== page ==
There was a time when pop-punk bands were the fun bands — irreverent and obnoxious with songs that ended before they had a chance to get annoying. Long Beach’s Chase Petra makes “music for your quarter-life crisis” back when stakes were lower but seemed much higher, and the right tune could help you power through it.

Photo courtesy of Lingua Ignota.

Dec. 14: Lingua Ignota, Mr. Smalls Theatre, Millvale

Lingua Ignota’s songs could all be horror movies. Not the jump-scare Hollywood slashers, but some truly unnerving scenes set in the medieval wintry wilderness where gods and devils aren’t liturgical abstractions, but real protagonists lurking in the darkness looking for souls to claim. It’s god-haunted nightmare fuel, reminiscent of Nico’s “The Marble Index” and Patti Smith’s most off-the-rails moments in “Radio Ethiopia.” The classically-trained singer’s slow-burning “Pennsylvania Furnace, for instance, is about an “18th-century ironmaster whose dogs return to drag him down to hell after he throws them all into his furnace in a rage.”

The 1975. Photo courtesy of Wikimedia Commons.

Dec. 17: The 1975, UPMC Events Center, Moon

These guys always seemed like a bit of a throwback to the era of Britpop dominance, when the affected whine of Oasis and Radiohead wafted from every radio. The 1975 are unafraid to make pure pop out of the cheesiest production flourishes, wrapping it around cloyingly catchy (yet effective) hooks. Singer Matty Healy is a very English nexus of contradictions, enticed and repelled by fame, entranced by artifice yet sincere in his need to communicate.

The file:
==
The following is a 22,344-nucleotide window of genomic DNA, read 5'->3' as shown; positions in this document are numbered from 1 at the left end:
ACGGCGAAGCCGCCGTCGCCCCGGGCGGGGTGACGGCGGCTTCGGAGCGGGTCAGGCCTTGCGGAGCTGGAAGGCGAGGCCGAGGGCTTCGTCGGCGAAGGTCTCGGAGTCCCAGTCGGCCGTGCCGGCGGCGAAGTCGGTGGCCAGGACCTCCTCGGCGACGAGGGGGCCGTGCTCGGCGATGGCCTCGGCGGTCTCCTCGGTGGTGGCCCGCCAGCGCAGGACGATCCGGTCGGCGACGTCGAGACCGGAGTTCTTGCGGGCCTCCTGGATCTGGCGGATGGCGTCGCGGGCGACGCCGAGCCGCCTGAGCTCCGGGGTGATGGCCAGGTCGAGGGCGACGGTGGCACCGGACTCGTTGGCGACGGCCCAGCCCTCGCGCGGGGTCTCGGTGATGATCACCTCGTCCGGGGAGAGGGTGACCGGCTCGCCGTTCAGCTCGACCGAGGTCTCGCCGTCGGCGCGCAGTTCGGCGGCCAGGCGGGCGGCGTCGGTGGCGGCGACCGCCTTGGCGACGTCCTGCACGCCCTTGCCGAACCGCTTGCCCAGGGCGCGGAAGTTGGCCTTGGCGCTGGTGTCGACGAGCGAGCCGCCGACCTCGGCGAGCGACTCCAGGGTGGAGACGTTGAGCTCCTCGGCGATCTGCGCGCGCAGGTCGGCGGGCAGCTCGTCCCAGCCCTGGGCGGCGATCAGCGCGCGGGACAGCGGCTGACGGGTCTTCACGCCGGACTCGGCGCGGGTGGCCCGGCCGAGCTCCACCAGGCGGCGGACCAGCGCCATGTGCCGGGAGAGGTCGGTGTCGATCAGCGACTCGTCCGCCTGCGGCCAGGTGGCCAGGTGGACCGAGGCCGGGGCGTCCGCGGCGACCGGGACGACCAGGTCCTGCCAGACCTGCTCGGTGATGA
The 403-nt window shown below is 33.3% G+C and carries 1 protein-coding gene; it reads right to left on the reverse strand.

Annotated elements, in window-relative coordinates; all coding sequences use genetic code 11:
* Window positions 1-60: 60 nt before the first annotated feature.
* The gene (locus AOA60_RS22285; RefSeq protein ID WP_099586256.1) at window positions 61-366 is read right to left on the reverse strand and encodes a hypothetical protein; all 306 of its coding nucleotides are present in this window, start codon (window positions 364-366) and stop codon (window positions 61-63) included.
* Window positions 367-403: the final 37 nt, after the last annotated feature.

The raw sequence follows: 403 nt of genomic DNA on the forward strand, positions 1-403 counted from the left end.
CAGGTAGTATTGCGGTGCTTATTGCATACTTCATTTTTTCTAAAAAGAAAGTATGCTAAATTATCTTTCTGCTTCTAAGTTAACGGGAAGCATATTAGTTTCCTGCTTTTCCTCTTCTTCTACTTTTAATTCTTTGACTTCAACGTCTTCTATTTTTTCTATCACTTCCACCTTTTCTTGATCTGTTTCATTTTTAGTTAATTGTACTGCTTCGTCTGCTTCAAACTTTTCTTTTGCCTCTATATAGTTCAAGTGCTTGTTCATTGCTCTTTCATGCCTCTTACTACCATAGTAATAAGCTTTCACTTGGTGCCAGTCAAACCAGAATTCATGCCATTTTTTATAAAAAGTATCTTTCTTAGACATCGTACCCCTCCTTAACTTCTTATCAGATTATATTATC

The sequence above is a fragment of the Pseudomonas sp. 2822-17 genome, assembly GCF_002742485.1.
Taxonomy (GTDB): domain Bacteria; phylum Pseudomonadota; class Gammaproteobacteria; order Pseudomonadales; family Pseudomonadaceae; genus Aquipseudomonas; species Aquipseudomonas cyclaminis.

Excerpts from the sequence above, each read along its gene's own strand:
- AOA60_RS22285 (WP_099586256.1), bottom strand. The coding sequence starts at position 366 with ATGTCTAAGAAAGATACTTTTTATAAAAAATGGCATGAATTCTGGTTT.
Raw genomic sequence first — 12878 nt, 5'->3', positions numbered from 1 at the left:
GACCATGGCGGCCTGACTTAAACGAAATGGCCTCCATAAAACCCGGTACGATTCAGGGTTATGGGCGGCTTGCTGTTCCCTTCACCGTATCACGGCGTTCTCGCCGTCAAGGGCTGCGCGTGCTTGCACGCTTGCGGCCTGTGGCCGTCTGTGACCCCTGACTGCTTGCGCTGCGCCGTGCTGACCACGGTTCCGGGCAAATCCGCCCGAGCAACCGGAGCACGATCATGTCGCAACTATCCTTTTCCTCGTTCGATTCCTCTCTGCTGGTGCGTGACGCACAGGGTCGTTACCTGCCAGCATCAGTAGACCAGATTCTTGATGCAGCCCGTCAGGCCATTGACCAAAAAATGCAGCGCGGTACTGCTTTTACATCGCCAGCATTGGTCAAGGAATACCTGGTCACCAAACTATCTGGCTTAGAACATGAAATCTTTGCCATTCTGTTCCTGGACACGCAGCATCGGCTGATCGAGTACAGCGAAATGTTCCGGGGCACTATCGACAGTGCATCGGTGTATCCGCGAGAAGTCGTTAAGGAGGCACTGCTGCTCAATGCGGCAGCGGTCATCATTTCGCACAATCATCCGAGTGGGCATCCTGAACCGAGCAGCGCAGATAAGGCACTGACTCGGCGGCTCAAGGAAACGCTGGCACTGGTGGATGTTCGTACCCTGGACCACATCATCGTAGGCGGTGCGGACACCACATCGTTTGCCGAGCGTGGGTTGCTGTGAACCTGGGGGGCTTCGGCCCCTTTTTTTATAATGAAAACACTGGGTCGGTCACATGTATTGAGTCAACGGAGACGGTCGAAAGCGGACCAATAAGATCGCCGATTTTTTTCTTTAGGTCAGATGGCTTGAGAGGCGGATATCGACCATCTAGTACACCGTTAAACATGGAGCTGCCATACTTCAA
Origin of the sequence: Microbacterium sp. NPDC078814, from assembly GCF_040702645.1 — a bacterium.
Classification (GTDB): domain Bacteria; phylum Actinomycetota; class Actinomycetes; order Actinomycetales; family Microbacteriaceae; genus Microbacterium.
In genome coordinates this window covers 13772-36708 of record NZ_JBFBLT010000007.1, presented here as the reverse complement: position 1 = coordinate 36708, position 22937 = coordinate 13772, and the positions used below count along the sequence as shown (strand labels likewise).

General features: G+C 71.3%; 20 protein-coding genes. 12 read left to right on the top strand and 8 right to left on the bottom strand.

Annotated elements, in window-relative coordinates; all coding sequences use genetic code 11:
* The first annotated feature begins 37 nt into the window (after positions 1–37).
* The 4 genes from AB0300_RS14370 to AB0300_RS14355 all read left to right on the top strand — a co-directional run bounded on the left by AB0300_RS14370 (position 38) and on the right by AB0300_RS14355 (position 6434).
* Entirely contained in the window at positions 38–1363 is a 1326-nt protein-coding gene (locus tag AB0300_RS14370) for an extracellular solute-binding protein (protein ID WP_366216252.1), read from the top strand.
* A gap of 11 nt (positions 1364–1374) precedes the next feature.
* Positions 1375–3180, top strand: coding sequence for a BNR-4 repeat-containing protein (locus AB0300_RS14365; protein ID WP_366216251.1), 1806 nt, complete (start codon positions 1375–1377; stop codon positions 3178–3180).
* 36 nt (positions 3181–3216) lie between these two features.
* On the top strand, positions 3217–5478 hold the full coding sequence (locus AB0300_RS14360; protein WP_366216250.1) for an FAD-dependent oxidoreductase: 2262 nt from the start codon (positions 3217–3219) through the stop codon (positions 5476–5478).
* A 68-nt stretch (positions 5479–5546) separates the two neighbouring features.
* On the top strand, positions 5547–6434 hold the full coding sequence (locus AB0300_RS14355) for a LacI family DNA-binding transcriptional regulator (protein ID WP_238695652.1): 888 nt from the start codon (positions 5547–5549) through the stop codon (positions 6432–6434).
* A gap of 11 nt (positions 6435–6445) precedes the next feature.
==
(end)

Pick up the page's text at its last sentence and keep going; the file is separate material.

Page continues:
Dec. 18: Sonny Sharrock’s “Ask the Ages” performed by Patrick Breiner, Josh Wulff, David Throckmorton, John Shannon, Ava Lintz, Alphabet City, North Side

If you’re looking for pleasant jazz to eat dinner to — a valid use for music (!) — this isn’t that. The late Sonny Sharrock was a visionary guitar weirdo, who only was put into the jazz bin because he didn’t fit anywhere else. His style was aggressive, abrasive and difficult, and he fell in with the first wave of “free jazz” improvisers in the 1960s like the recently departed Pharoah Sanders, then spent years as a chauffeur and caretaker for mentally challenged children. Later Sharrock was rediscovered in the 1980s, made some extraordinary albums (some experimental, some accessible) and the soundtrack for “Space Ghost Coast to Coast,” which is its own kind of immortality. At City of Asylum’s intimate Alphabet City venue, a group of Pittsburgh’s best improvisers will pay tribute to Sharrock’s brilliant album “Ask the Ages” (1991).

Photo courtesy of Inner City.

Dec. 31: Inner City, Spirit, Lawrenceville

Long before its center of gravity shifted to Europe, techno began as a Black response to the mechanized reality of Detroit — internalizing the rhythms of auto assembly lines and echoes of Kraftwerk’s future funk heard across the electronic ether. Consisting of Kevin Saunderson (one of Detroit techno’s triumvirate of originators, The Belleville Three) and vocalist Paris Grey, Inner City cranked out dance floor hits like “Big Fun” and “Good Life,” and later downshifted their grooves into more mellow territory. They’ll be ringing in the New Year — and making their Pittsburgh debut — at Spirit, a rare and perhaps singular experience unlikely to be repeated.

Michael Machosky is a writer and journalist with 18 years of experience writing about everything from development news, food and film to art, travel, books and music. He lives in Greenfield with his wife, Shaunna, and 10-year old son.